how long a Str can be used in this python code segment?

Discussion in 'Python' started by Stephen.Wu, Feb 1, 2010.

  1. Stephen.Wu

    Stephen.Wu Guest

    tmp=file.read() (very huge file)
    if targetStr in tmp:
    print "find it"
    else:
    print "not find"
    file.close()

    I checked if file.read() is huge to some extend, it doesn't work, but
    could any give me some certain information on this prolbem?
    Stephen.Wu, Feb 1, 2010
    #1
    1. Advertising

  2. Stephen.Wu

    Chris Rebert Guest

    On Mon, Feb 1, 2010 at 1:17 AM, Stephen.Wu <> wrote:
    > tmp=file.read() (very huge file)
    > if targetStr in tmp:
    >    print "find it"
    > else:
    >    print "not find"
    > file.close()
    >
    > I checked if file.read() is huge to some extend, it doesn't work, but
    > could any give me some certain information on this prolbem?


    If the file's contents is larger than available memory, you'll get a
    MemoryError. To avoid this, you can read the file in by chunks (or if
    applicable, by lines) and see if each chunk/line matches.

    Cheers,
    Chris
    --
    http://blog.rebertia.com
    Chris Rebert, Feb 1, 2010
    #2
    1. Advertising

  3. Stephen.Wu

    Gary Herron Guest

    Stephen.Wu wrote:
    > tmp=file.read() (very huge file)
    > if targetStr in tmp:
    > print "find it"
    > else:
    > print "not find"
    > file.close()
    >
    > I checked if file.read() is huge to some extend, it doesn't work, but
    > could any give me some certain information on this prolbem?
    >
    >


    Python has no specific limit on string size other than memory size and
    perhaps 32 bit address space and so on. However, if your file size is
    even a fraction of that size, you should not attempt to read it all into
    memory at once. Is there not a way to process your file in batches of a
    reasonable size?

    Gary Herron
    Gary Herron, Feb 1, 2010
    #3
  4. Stephen.Wu

    Stephen.Wu Guest

    On Feb 1, 5:26 pm, Chris Rebert <> wrote:
    > On Mon, Feb 1, 2010 at 1:17 AM, Stephen.Wu <> wrote:
    > > tmp=file.read() (very huge file)
    > > if targetStr in tmp:
    > >    print "find it"
    > > else:
    > >    print "not find"
    > > file.close()

    >
    > > I checked if file.read() is huge to some extend, it doesn't work, but
    > > could any give me some certain information on this prolbem?

    >
    > If the file's contents is larger than available memory, you'll get a
    > MemoryError. To avoid this, you can read the file in by chunks (or if
    > applicable, by lines) and see if each chunk/line matches.
    >
    > Cheers,
    > Chris
    > --http://blog.rebertia.com


    actually, I just use file.read(length) way, i just want to know what
    exactly para of length I should set, I'm afraid length doesn't equal
    to the amount of physical memory after trials...
    Stephen.Wu, Feb 1, 2010
    #4
  5. Stephen.Wu, 01.02.2010 10:17:
    > tmp=file.read() (very huge file)
    > if targetStr in tmp:
    > print "find it"
    > else:
    > print "not find"
    > file.close()
    >
    > I checked if file.read() is huge to some extend, it doesn't work, but
    > could any give me some certain information on this prolbem?


    Others have already pointed out that reading the entire file into memory is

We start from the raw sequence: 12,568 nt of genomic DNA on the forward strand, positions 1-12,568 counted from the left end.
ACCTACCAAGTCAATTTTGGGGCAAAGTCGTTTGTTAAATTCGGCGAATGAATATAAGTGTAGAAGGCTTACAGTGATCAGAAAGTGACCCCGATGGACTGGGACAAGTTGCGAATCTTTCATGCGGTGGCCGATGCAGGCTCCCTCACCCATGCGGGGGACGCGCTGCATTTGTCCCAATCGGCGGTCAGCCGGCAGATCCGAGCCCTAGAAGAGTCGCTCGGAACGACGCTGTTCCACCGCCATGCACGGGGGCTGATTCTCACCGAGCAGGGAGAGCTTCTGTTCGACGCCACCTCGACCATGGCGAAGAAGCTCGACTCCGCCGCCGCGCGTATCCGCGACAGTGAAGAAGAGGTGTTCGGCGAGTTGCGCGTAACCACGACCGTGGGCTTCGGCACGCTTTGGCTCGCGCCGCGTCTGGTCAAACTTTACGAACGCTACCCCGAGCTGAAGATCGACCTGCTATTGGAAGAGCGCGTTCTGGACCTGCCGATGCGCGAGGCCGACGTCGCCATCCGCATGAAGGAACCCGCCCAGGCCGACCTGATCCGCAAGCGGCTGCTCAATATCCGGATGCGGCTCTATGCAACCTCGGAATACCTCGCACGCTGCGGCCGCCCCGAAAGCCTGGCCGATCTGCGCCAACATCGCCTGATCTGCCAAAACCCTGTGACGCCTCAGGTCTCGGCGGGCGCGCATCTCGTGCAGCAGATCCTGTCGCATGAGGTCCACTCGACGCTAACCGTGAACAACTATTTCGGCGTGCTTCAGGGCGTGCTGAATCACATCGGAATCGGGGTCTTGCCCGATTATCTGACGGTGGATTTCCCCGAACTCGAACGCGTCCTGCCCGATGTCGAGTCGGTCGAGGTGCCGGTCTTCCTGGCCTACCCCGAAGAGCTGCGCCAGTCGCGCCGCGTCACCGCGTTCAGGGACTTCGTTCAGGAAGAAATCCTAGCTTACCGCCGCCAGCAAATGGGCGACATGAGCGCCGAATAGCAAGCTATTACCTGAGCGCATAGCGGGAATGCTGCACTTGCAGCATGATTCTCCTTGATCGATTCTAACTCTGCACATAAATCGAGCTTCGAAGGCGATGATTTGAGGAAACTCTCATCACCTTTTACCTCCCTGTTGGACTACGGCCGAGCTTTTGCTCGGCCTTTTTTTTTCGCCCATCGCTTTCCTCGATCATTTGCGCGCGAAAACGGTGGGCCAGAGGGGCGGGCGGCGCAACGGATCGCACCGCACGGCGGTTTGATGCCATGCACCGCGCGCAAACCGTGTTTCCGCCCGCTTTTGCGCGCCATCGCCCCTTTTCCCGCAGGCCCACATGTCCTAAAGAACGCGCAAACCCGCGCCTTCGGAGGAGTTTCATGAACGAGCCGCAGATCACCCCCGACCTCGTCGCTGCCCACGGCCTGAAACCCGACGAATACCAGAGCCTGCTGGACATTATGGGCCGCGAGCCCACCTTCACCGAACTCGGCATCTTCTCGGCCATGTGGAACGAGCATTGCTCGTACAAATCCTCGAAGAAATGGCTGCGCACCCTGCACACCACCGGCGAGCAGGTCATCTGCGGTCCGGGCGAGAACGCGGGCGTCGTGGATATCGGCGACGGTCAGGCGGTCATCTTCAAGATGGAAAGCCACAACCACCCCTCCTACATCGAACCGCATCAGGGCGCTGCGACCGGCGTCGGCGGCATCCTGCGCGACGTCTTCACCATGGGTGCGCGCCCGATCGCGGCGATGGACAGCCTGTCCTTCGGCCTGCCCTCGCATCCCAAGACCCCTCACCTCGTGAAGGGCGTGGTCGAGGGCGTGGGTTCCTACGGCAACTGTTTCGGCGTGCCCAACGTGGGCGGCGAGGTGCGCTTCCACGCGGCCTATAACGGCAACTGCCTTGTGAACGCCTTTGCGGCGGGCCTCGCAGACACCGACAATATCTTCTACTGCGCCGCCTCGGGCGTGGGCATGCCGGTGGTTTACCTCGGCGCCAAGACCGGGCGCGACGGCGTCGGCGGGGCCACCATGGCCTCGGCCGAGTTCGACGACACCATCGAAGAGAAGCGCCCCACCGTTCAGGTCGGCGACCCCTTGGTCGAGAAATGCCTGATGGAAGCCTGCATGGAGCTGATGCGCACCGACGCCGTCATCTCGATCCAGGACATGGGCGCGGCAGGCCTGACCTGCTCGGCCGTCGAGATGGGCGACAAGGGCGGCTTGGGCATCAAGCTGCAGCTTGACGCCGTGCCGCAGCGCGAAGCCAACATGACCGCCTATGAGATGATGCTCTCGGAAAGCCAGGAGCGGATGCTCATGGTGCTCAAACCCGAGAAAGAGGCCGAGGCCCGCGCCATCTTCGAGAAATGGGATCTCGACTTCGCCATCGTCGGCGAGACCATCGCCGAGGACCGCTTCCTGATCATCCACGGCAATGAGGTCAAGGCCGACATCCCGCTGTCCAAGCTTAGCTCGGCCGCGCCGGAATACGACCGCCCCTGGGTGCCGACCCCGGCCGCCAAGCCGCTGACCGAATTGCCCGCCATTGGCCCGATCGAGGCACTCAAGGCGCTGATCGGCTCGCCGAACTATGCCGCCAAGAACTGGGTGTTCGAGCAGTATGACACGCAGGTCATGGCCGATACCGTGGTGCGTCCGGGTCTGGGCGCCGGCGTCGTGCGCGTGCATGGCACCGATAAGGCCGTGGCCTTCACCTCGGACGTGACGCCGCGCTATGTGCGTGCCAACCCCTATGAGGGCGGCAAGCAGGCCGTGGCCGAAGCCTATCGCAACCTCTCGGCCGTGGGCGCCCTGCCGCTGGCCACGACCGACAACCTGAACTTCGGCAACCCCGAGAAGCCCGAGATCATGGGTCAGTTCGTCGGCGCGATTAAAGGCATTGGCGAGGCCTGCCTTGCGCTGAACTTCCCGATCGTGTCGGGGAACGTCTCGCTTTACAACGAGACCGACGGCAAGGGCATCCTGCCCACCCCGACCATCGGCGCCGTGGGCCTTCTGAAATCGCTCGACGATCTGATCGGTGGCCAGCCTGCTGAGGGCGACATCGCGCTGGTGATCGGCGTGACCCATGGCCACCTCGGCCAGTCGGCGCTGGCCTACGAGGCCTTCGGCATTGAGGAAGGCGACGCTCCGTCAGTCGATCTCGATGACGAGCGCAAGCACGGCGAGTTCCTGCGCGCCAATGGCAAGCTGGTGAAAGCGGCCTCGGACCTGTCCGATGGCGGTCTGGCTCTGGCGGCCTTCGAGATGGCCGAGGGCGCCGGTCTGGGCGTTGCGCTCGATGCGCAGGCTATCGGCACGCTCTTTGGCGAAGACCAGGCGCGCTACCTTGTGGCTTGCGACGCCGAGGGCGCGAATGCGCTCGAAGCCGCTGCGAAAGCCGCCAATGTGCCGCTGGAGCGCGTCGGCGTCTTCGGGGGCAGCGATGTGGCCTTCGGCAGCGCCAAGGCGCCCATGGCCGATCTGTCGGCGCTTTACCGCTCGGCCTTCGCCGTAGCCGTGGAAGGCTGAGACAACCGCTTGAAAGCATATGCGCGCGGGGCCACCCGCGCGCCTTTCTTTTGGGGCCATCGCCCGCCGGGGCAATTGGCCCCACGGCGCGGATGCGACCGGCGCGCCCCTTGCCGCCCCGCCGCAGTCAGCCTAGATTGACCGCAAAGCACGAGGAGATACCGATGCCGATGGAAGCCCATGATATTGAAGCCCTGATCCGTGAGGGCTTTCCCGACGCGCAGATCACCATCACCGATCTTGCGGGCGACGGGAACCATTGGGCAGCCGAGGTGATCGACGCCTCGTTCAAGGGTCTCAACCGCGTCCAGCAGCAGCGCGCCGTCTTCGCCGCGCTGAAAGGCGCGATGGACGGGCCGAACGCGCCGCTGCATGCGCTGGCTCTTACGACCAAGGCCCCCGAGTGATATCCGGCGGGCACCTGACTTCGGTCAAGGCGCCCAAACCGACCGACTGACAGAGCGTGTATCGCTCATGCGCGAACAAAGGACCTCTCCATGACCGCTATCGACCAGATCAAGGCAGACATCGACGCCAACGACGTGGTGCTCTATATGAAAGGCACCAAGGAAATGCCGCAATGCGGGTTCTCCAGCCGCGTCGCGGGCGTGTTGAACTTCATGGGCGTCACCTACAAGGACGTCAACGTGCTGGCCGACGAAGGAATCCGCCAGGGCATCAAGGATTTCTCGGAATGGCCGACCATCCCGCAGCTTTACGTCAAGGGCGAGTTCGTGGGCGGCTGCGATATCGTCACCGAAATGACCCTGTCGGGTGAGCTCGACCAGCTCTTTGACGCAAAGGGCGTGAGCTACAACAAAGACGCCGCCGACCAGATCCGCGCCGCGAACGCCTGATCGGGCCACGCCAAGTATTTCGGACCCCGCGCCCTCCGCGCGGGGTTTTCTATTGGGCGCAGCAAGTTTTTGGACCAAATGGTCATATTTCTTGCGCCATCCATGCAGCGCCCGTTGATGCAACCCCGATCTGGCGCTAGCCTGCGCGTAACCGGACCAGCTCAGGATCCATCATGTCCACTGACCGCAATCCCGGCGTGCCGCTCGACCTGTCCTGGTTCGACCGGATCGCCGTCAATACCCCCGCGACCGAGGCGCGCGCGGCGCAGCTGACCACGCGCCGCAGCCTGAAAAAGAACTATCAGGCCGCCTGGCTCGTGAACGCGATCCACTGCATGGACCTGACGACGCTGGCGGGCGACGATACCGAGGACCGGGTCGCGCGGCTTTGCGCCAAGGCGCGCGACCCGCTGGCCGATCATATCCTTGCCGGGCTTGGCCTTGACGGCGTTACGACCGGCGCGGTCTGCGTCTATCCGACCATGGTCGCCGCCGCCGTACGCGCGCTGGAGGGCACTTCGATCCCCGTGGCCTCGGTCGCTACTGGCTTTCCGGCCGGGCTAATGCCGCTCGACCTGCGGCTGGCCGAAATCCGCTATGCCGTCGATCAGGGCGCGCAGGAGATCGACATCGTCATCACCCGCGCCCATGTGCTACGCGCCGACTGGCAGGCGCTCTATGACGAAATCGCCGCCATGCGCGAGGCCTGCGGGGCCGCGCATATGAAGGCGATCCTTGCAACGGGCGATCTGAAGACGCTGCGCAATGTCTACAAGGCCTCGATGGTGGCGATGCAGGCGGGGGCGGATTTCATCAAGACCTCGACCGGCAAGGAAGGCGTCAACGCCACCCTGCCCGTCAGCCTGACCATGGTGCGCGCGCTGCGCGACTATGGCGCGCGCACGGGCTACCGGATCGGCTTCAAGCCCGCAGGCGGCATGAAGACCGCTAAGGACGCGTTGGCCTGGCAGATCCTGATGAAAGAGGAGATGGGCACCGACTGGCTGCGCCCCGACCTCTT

not a good idea. Try reading chunks repeatedly instead.

    As it appears that you simply try to find out if a file contains a specific
    byte sequence, you might find acora interesting:

    http://pypi.python.org/pypi/acora

    Also note that there are usually platform optimised tools available to
    search content in files, e.g. grep. It's basically impossible to beat their
    raw speed even with hand-tuned Python code, so running the right tool using
    the subprocess module might be a solution.

    Stefan
    Stefan Behnel, Feb 1, 2010
    #5
  6. Stephen.Wu

    MRAB Guest

    Chris Rebert wrote:
    > On Mon, Feb 1, 2010 at 1:17 AM, Stephen.Wu <> wrote:
    >> tmp=file.read() (very huge file)
    >> if targetStr in tmp:
    >> print "find it"
    >> else:
    >> print "not find"
    >> file.close()
    >>
    >> I checked if file.read() is huge to some extend, it doesn't work, but
    >> could any give me some certain information on this prolbem?

    >
    > If the file's contents is larger than available memory, you'll get a
    > MemoryError. To avoid this, you can read the file in by chunks (or if
    > applicable, by lines) and see if each chunk/line matches.
    >

    If you're processing in chunks then you also need to consider the
    possibility that what you're looking for crosses a chunk boundary, of
    course. It's an easy case to miss! :)
    MRAB, Feb 1, 2010
    #6
  7. Le Mon, 01 Feb 2010 01:33:09 -0800, Stephen.Wu a écrit :
    >
    > actually, I just use file.read(length) way, i just want to know what
    > exactly para of length I should set, I'm afraid length doesn't equal to
    > the amount of physical memory after trials...


    There's no exact length you "should" set, just set something big enough
    that looping doesn't add any noticeable overhead, but small enough that
    it doesn't take too much memory. Something between 64kB and 1MB sounds
    reasonable.
    Antoine Pitrou, Feb 1, 2010
    #7
    1. Advertising

Want to reply to this thread or ask your own question?

It takes just 2 minutes to sign up (and it's free!). Just click the sign up button to choose a username and then you can ask your own questions on the forum.

Share This Page